Recurrent respiratory papillomatosis (RRP) is a potentially life threatening disease caused by human papillomaviruses (HPVs). The disease is characterized by repeated growth of benign tumors, predominantly in the larynx but sometimes extending into the trachea and lungs. In the larynx, the papillomas impair the voice and cause airway obstruction. In the lungs, they are frequently fatal. There is no effective, safe medical treatment. Conventional treatment is surgical removal, but surgery does not prevent recurrence of disease, which is believed to be due to activation of latent HPV infection. Current experimental treatments only help a subset of patients, and those with pulmonary disease usually do not respond. The goal of this application is to test the hypothesis that treatment with celecoxib, an inhibitor of the inducible enzyme cyclooxygenase-2 (COX-2), will prevent or reduce recurrent disease when used as an adjunct to surgery. The application is based on our preliminary studies of elevated levels of COX-2 and the prostaglandins it produces in papillomas, in vitro results supporting a role for COX-2 in the pathophysiology of RRP, studies by other showing anti-tumor properties of celecoxib in other diseases, including HPV-induced disease, and preliminary clinical data treating patients with RRP. The study is a Phase II randomized double blind placebo controlled multi-center clinical trial to assess the efficacy of celecoxib therapy for RRP. Patients ages 18 or older with moderate to severe disease will be eligible for enrollment. After a 6 month evaluation period to define rate of papilloma growth, patients randomized to an early treatment arm with 12 months of celecoxib therapy followed by 12 months on placebo, or a delayed treatment arm receiving placebo for 12 months followed by 12 months on celecoxib. All patients will be in the study for 2.5 years.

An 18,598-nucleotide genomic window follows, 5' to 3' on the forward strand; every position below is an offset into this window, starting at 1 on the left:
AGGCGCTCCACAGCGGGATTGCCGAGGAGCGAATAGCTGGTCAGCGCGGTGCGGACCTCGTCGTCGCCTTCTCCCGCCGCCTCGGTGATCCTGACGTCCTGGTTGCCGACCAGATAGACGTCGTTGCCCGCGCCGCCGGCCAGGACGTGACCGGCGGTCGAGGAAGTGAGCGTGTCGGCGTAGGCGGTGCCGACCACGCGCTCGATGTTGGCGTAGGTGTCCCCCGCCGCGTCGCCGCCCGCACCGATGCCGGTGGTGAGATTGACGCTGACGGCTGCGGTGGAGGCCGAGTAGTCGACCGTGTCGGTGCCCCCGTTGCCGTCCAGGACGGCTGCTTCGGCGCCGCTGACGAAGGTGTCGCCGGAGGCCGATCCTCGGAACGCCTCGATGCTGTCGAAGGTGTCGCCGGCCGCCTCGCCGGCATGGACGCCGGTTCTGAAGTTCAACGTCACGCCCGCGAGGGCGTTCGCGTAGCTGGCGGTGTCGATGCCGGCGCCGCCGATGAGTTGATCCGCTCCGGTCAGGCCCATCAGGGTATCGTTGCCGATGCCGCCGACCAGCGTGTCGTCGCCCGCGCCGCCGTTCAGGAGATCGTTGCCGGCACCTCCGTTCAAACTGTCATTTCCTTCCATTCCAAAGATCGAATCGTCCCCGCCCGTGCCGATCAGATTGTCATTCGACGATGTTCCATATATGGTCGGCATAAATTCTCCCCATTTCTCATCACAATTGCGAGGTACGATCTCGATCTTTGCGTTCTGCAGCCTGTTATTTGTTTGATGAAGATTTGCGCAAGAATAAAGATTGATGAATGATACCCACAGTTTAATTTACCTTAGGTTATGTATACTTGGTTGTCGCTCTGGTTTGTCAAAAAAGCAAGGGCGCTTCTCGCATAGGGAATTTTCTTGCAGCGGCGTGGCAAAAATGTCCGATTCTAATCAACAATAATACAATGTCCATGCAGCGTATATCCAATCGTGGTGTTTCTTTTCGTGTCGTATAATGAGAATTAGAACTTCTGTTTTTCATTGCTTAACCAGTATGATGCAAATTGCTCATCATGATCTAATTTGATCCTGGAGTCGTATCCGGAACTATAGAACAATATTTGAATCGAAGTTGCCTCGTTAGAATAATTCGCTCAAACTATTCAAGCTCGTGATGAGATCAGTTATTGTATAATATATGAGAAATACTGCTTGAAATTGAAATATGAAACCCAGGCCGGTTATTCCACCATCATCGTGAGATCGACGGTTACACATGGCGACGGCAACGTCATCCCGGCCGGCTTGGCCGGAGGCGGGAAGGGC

Aim 1, the primary aim of the study is to determine efficacy of celecoxib treatment and whether response is sustained when celecoxib is stopped.
Aim 2 will correlate possible variation in response with select clinical and demographic characteristics.
Aims 3 -4 will address possible mechanism of action, determining whether molecular markers are consistent with celecoxib is acting through a COX-2 dependent or independent mechanism (Aim 3), and whether celecoxib therapy reduces persistence of latent HPV DMA (Aim 4). Together, these aims will determine whether celecoxib therapy is effective in treating respiratory papillomas, determine which patients will respond, and increase our understanding of the effects of celecoxib on this disease.
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